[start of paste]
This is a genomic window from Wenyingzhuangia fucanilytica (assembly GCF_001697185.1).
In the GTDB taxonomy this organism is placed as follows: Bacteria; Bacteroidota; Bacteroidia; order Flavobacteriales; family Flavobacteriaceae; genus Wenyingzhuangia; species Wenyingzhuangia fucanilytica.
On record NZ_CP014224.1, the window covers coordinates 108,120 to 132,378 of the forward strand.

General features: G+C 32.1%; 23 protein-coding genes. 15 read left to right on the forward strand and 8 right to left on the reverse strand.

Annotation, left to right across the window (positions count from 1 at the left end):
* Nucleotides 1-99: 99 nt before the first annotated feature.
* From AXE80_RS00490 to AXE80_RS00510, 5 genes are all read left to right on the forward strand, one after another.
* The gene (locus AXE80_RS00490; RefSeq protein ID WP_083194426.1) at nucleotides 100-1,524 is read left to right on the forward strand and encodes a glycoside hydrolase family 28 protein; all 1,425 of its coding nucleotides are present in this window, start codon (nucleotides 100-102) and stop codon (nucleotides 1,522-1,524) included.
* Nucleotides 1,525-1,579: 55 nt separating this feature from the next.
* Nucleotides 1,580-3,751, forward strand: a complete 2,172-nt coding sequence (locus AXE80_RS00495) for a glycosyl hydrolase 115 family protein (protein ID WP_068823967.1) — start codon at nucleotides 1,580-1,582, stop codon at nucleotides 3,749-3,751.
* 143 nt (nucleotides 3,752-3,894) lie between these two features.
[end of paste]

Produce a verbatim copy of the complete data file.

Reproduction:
This is a genomic window from Wenyingzhuangia fucanilytica (assembly GCF_001697185.1).
In the GTDB taxonomy this organism is placed as follows: Bacteria; Bacteroidota; Bacteroidia; order Flavobacteriales; family Flavobacteriaceae; genus Wenyingzhuangia; species Wenyingzhuangia fucanilytica.
On record NZ_CP014224.1, the window covers coordinates 108,120 to 132,378 of the forward strand.

General features: G+C 32.1%; 23 protein-coding genes. 15 read left to right on the forward strand and 8 right to left on the reverse strand.

Annotation, left to right across the window (positions count from 1 at the left end):
* Nucleotides 1-99: 99 nt before the first annotated feature.
* From AXE80_RS00490 to AXE80_RS00510, 5 genes are all read left to right on the forward strand, one after another.
* The gene (locus AXE80_RS00490; RefSeq protein ID WP_083194426.1) at nucleotides 100-1,524 is read left to right on the forward strand and encodes a glycoside hydrolase family 28 protein; all 1,425 of its coding nucleotides are present in this window, start codon (nucleotides 100-102) and stop codon (nucleotides 1,522-1,524) included.
* Nucleotides 1,525-1,579: 55 nt separating this feature from the next.
* Nucleotides 1,580-3,751, forward strand: a complete 2,172-nt coding sequence (locus AXE80_RS00495) for a glycosyl hydrolase 115 family protein (protein ID WP_068823967.1) — start codon at nucleotides 1,580-1,582, stop codon at nucleotides 3,749-3,751.
* 143 nt (nucleotides 3,752-3,894) lie between these two features.